• Why, even while watching television he shells walnuts.
    • Seeds were shelled, frozen in liquid nitrogen, and stored at - 80°C.
    • But one day, two years after his wedding, while lounging in a deckchair, shelling peanuts on an October afternoon, Sharma was startled by a premonition.
    • My first memories are of sitting in the kitchen shelling peas and listening to my great-grandmother telling stories.
  • 2

    Military
    (city/troops/position) bombardear
    • This prevented another bombardment of Henderson Field by the Japanese battleships, but that night their cruisers shelled it heavily.
    • One of 1,500 Canadians who lost their lives in the Falaise Gap, Steele died instantly when his tank was shelled by the Germans.
    • US marines used amphibious assault vehicles to surround clusters of low, crude concrete buildings and shell nearby tanks.
    • Four ships, two of them Clyde-built, were shelled heavily by communist forces during the episode, and 45 Royal Navy and Royal Marines personnel were killed.
    • The time of flight of a bomb is longer than that of a shell and mortar fire is therefore subject to greater meteorological variation, making it less accurate than shelling by guns or howitzers and less likely to hit a moving target.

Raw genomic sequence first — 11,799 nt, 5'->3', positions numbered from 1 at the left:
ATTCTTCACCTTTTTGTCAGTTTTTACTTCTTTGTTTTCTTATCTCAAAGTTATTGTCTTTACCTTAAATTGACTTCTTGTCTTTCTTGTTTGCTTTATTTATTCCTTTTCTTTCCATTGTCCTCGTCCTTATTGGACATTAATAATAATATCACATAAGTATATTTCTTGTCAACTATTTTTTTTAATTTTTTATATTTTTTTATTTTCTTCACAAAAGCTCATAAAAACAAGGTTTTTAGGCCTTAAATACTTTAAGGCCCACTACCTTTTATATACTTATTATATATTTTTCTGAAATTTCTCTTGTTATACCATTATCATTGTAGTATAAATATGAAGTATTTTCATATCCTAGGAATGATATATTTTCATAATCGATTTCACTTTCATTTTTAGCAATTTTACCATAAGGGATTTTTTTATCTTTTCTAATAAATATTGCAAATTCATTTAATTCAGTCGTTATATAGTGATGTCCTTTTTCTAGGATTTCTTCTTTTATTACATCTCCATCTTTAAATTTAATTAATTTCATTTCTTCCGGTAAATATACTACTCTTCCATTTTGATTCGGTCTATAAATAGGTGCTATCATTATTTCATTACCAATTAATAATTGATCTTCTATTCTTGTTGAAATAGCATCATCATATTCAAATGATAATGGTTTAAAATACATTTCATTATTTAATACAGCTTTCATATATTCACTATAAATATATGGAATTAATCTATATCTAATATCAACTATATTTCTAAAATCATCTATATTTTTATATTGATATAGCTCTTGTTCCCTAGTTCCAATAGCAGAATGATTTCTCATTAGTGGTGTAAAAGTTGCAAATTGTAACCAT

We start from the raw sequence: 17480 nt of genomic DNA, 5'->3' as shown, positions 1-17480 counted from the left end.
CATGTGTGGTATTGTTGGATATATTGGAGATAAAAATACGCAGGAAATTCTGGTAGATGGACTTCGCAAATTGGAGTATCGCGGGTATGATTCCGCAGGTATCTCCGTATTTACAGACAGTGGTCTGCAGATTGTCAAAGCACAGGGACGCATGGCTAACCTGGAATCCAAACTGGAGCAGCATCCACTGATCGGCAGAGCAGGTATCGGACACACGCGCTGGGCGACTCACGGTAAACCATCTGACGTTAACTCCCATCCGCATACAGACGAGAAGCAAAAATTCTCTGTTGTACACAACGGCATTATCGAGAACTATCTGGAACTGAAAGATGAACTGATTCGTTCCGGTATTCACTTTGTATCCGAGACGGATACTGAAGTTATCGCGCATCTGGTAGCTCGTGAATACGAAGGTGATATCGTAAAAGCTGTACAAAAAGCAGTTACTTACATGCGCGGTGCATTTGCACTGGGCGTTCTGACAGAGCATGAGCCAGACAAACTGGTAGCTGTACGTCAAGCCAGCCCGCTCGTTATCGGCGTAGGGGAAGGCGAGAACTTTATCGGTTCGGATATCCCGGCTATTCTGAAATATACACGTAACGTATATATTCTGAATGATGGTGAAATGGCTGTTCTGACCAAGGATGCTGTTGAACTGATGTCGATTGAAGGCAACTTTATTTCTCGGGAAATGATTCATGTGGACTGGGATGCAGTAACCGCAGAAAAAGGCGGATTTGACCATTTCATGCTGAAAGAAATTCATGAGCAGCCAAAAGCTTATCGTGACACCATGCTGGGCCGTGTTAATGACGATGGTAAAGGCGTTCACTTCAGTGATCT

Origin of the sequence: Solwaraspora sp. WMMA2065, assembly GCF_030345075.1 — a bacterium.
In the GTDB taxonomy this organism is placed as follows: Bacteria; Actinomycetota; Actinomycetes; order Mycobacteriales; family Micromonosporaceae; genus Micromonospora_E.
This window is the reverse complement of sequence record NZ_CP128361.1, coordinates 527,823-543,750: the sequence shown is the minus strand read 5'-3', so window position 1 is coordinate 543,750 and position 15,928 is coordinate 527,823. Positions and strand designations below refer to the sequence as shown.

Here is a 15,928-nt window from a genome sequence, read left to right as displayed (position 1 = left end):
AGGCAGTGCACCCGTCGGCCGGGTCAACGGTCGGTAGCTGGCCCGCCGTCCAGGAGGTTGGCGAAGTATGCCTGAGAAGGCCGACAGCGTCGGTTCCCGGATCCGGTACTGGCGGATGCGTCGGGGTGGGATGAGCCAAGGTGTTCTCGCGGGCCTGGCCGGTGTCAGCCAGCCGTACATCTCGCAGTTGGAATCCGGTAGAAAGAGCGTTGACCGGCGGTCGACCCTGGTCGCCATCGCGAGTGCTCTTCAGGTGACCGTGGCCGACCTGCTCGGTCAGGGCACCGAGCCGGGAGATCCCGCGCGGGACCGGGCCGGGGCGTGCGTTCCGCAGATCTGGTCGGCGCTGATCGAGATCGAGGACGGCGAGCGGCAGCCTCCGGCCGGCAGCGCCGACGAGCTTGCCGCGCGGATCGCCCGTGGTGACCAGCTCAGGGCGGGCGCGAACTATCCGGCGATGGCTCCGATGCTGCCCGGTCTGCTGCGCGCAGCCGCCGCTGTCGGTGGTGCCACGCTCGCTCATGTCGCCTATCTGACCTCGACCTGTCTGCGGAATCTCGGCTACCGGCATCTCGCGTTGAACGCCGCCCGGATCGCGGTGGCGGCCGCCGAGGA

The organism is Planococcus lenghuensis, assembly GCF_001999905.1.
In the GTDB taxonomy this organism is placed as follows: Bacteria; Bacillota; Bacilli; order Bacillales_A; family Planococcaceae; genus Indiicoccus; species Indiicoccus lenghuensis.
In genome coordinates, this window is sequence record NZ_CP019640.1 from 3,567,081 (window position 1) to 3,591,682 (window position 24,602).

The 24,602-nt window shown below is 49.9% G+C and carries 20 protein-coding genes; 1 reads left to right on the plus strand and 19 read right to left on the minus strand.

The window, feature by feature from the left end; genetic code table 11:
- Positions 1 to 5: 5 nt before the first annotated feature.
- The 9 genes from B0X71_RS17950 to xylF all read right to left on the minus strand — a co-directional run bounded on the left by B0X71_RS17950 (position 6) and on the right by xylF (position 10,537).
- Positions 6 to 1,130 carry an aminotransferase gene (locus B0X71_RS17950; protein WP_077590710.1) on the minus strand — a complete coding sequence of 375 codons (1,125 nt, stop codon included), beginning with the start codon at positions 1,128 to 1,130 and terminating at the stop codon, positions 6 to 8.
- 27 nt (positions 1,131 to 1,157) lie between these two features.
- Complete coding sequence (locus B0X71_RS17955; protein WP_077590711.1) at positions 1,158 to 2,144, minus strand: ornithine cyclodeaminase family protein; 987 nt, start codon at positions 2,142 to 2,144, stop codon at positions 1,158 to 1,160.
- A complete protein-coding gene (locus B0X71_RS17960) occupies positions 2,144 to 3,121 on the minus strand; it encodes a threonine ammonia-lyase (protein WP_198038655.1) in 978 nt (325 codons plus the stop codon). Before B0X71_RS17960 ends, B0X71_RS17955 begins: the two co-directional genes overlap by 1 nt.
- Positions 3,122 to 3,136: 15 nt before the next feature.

• They were also continuously shelled by 82 mm mortars.
    • He saw hundreds upon hundreds of ships moving toward the coast of France and when he approached the target area, he could see their big Naval guns shelling the coast.
    • He would not have remained in the city even if the story that his own men were spreading were true, that a half-dozen assassins possibly capable of shelling the Soviet Embassy were in the vicinity.
    • The tanks, their allies, which had almost turned on them, spilled their fire and shelled positions beyond the thin clump of woodland.
    • At the siege of Metz in 1944, during the liberation of France, for example, heavy coast artillery pieces and field guns shelled the fortresses there.
    • But they knew our gun positions and they shelled us as they drew nearer.
    • We had no more desire to be shelled by Allied than by German guns.
    • In the heat of battle no gunnery officer had the time to consult a table before aiming at an incoming bomber or shelling an enemy position.
    • Almost 200,000 men working more than 5,000 ships of all kinds shelled the beaches and transported five divisions to designated landing sites.
    • In 1918, the gun shelled Paris from a distance of 110 kilometers away.
    • We have as much right to shell the enemy army's central headquarters as to shell its frontline positions.
    • At the height of the battle on the Western Front during World War 1, the Germans shelled Allied front line positions at the rate of 3000 per hour.
    • Before being relived by the 94th Infantry later that day, the 5th Ranger Battalion was shelled one more time with some casualties taken.
    • But Sydney harbour, in New South Wales, was attacked by midget submarines and further north Newcastle was shelled by their bigger brethren, although with few casualties.
    • Hospitals have been shelled and assaulted by gun fire and rockets.

intransitive verb

Military

  • 1

    bombardear